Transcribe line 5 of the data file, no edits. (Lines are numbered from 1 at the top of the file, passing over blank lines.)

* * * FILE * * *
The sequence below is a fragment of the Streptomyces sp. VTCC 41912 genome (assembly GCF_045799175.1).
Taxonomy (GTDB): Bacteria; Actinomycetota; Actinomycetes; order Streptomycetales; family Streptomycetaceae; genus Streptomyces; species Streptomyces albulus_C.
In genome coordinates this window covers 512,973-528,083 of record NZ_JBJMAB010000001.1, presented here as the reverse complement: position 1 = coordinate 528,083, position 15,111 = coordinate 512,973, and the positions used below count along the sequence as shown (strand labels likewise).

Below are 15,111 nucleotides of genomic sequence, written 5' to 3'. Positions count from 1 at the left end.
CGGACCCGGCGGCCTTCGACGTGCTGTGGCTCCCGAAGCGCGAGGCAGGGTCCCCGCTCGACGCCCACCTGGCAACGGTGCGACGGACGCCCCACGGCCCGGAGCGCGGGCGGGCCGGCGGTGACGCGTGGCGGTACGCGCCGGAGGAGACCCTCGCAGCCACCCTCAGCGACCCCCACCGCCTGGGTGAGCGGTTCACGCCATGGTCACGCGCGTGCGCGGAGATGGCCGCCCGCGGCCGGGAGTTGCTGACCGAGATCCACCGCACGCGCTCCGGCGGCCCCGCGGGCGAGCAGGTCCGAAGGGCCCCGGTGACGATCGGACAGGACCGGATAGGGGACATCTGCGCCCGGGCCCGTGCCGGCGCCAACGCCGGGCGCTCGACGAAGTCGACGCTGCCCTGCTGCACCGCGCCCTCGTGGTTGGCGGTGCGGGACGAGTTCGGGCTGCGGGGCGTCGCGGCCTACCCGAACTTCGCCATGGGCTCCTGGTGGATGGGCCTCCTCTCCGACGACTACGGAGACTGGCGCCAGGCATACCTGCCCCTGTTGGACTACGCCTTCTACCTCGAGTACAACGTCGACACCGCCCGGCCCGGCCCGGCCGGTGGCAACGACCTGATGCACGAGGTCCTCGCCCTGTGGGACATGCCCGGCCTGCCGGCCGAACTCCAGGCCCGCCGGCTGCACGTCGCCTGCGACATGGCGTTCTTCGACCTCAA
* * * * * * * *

CGGACCCGGCGGCCTTCGACGTGCTGTGGCTCCCGAAGCGCGAGGCAGGGTCCCCGCTCGACGCCCACCTGGCAACGGTGCGACGGACGCCCCACGGCCCGGAGCGCGGGCGGGCCGGCGGTGACGCGTGGCGGTACGCGCCGGAGGAGACCCTCGCAGCCACCCTCAGCGACCCCCACCGCCTGGGTGAGCGGTTCACGCCATGGTCACGCGCGTGCGCGGAGATGGCCGCCCGCGGCCGGGAGTTGCTGACCGAGATCCACCGCACGCGCTCCGGCGGCCCCGCGGGCGAGCAGGTCCGAAGGGCCCCGGTGACGATCGGACAGGACCGGATAGGGGACATCTGCGCCCGGGCCCGTGCCGGCGCCAACGCCGGGCGCTCGACGAAGTCGACGCTGCCCTGCTGCACCGCGCCCTCGTGGTTGGCGGTGCGGGACGAGTTCGGGCTGCGGGGCGTCGCGGCCTACCCGAACTTCGCCATGGGCTCCTGGTGGATGGGCCTCCTCTCCGACGACTACGGAGACTGGCGCCAGGCATACCTGCCCCTGTTGGACTACGCCTTCTACCTCGAGTACAACGTCGACACCGCCCGGCCCGGCCCGGCCGGTGGCAACGACCTGATGCACGAGGTCCTCGCCCTGTGGGACATGCCCGGCCTGCCGGCCGAACTCCAGGCCCGCCGGCTGCACGTCGCCTGCGACATGGCGTTCTTCGACCTCAA